More in the series of “the summer of MOOCs” articles and posts here: Inside Higher Ed has an interesting article, “Making It Count.” Here are the opening paragraphs:
Massively open online courses, or MOOCs, are not credit-bearing. But a pathway to college credit for the courses already exists — one that experts say many students may soon take.
That scenario combines the courses with prior learning assessment — a less-hyped potential “disruption” to traditional higher education — which is the granting of credit for college-level learning gained outside the traditional academic setting.
Here’s how the process could work: A student successfully completes a MOOC, like Coursera’s Social Network Analysis, which will be taught this fall by Lada Adamic, an associate professor at the University of Michigan. The student then describes what he or she learned in that course, backing it up with proof, in a portfolio developed with the help of LearningCounts.org or another service, perhaps offered by a college.
There’s also this handy flow-chart:
This isn’t a bad idea in theory and maybe even in practice. It kind of reminds me of the old days when future lawyers went and studied to take the Bar Exam without needing to go through that pesky law school business. I believe this is how Lincoln became a lawyer.
But it doesn’t take much to spot some potential problems, too:
- “Credit for prior experience” is essentially the formula used by diploma mills to justify their fake degrees– the “PhD in life,” so to speak. So until that well-deserved bias is overcome, getting actual college credit from an actual college will be tricky.
- The problem with prior experience is you have to actually have prior experience. I of course do encounter students at EMU who come into classes I teach with a lot of worthy prior experience. Just the other day, a new grad student asked me if she could get college credit for her prior experience as a teacher (the answer was no). But for the most part, the reason why students come to college in the first place is they don’t have prior experience. So while some combination of MOOC/prior experience thing might be useful for adults returning to college after years in the workplace, it isn’t going to be too useful for most of our students. And by the way, it’s the younger, more traditional college students who are going deepest into student loan debt.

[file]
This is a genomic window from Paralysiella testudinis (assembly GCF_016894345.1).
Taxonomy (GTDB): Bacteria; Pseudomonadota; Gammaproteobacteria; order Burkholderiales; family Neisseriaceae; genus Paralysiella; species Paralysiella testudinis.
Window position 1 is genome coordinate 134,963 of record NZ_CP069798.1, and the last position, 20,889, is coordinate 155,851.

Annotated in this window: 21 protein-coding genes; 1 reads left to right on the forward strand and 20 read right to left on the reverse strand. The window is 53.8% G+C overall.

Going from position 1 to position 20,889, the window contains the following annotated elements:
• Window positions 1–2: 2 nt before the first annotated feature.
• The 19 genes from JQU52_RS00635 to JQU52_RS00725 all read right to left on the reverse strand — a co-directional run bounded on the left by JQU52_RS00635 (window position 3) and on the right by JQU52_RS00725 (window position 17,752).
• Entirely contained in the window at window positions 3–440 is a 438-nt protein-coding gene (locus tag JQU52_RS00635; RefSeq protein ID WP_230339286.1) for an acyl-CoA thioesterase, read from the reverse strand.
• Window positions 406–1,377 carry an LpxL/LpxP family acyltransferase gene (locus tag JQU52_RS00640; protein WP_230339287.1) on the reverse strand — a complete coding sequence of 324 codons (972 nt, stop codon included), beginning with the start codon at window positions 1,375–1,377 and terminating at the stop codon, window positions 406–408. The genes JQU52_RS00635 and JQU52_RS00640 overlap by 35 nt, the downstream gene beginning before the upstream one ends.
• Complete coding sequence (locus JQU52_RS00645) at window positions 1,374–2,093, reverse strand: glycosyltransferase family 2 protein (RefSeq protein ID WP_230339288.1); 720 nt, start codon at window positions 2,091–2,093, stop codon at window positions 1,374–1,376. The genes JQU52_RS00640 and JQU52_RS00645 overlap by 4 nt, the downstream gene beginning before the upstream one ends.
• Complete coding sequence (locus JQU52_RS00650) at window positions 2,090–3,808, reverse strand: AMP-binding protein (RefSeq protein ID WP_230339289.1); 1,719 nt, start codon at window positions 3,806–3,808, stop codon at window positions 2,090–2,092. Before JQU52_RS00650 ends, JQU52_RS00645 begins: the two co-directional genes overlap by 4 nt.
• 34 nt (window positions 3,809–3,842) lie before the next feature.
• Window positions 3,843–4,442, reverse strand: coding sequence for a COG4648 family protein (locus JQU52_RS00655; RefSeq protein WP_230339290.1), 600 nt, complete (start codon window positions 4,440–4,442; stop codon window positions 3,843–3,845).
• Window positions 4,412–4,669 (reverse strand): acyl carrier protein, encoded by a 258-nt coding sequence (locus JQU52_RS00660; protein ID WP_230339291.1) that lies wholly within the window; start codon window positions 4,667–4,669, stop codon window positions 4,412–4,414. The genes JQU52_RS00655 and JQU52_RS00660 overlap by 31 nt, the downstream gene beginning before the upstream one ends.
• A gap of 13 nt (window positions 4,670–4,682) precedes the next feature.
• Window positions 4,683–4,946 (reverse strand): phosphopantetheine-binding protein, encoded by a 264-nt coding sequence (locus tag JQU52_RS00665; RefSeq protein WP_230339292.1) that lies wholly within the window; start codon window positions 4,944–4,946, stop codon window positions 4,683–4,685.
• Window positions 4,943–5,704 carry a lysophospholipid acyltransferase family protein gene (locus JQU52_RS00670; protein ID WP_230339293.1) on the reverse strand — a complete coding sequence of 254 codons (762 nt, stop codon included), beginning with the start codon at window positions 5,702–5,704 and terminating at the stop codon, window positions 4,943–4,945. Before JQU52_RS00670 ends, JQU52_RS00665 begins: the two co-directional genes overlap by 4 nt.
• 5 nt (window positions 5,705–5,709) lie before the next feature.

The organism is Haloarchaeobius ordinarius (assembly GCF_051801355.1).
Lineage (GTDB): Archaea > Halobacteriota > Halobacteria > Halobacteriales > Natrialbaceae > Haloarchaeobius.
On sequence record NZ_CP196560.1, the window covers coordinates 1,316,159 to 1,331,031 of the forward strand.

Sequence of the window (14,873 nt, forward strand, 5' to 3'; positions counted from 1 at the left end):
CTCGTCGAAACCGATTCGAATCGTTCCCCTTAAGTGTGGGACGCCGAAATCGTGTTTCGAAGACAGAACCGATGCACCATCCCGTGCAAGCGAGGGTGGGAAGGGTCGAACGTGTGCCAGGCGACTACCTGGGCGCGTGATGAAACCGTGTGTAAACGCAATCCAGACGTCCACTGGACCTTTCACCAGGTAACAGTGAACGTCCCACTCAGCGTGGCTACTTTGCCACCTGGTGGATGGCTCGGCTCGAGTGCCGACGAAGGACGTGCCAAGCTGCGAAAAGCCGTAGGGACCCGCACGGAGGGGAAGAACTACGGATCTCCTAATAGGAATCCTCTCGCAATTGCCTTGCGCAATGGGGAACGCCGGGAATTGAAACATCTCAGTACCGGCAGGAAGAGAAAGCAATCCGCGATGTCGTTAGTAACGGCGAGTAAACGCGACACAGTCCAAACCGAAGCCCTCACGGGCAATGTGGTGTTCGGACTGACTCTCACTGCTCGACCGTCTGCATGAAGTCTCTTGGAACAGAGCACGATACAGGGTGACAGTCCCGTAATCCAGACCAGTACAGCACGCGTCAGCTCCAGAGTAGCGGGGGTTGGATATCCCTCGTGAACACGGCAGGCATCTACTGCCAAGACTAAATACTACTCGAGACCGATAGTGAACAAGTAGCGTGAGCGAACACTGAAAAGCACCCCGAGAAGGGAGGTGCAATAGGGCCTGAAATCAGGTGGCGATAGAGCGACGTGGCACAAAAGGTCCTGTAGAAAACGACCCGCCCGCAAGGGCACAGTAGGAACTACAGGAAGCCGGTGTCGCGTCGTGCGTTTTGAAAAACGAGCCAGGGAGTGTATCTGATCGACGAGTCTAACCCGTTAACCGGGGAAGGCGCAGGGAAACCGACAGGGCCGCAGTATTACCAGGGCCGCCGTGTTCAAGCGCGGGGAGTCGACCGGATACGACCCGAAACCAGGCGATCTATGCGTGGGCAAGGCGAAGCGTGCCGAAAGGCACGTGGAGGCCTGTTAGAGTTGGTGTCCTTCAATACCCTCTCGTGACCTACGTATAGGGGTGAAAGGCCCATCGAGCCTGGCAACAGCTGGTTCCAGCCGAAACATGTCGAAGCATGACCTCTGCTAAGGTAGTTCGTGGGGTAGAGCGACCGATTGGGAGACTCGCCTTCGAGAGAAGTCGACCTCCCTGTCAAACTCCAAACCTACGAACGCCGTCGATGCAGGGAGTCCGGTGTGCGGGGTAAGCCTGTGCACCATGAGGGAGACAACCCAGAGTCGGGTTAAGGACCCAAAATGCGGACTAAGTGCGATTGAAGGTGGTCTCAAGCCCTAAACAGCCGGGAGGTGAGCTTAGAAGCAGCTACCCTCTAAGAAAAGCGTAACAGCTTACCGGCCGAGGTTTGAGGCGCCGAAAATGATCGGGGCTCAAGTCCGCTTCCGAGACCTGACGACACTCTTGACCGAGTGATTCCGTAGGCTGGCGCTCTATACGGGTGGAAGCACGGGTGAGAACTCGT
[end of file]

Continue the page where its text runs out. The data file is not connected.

- What exactly would this credit “count” for, anyway? Take the example of the course mentioned in the introduction: that Social Network Analysis course looks like it might be pretty cool, but what exactly would we count that as at a place like EMU? It probably wouldn’t correspond to anything in the Written Communication major, and I don’t think it would count here as a gen ed class. So at best, someone could transfer this class as just “credit,” and any transfer student can tell you that that’s not very useful.
- Even this article says that the process someone would have to go through to make MOOC credit count might not be worth it, “that students might decide it’s easier to retake an equivalent course at a traditional college than to seek prior-learning credit for a MOOC.”
8 thoughts on “MOOCs and “Prior Learning Assessment””
Larger questions linger in the background of some of your potential problems.
1.Do the current degree requirements adequately address the skills/ideas that students need to meet employer expectations?
2.Do students really come to learn or come to get credentialed?
3.Is the course hoop easier because it is charted? Or easier because their less effort in learning?
Thanks for your post. I like the questions it raises.
1) That of course depends a lot on the degree program. I like to think that the program I teach in at Eastern Michigan, Written Communication, does because our students (at least the best and brightest of them) tell us so and because they go on to get jobs.
2) Students come for both. No student anywhere is going to pay a significant amount of money in tuition simply for the warm and fuzzy feeling they get from learning something. Conversely, most student I think want to get something out of the experience and not just the “seal of approval” credential. Though I have to say I have had students tell me point-blank “I’m just here because I have to have a degree,” whereas I can’t think of any example where a student said to me “I’m just here because I want to learn.”
3) I’m not sure what you mean by the last question though….
I think your answer to 2 answers question 3. I guess what I’m getting at is the type of people who pursue a MOOC seem to be interested in learning for learning’s sake (willing to be corrected on that point), whereas students who attend a college to seek out a degree are more interested in what the degree will do for them. The learning seems like just a necessity of the end goal.
That’s probably true right now, and if the discussion threads on the MOOC are any indication, it sure seems like a significant number of people posting are themselves educators. If all the secondary school teachers, college professors/adjuncts/graduate assistants, and people who work in the online education business in some regard were to stop posting in the class I’m in right now, the discussion forums would become very quiet indeed.
But that’s the situation right now. If Coursera et al figure out how to make this count for credit that can be applied toward some degree and/or if the certificates/badges/whatever that are awarded here actually mean something, then I think you would see lots and lots of students coming to these classes to just get the credit.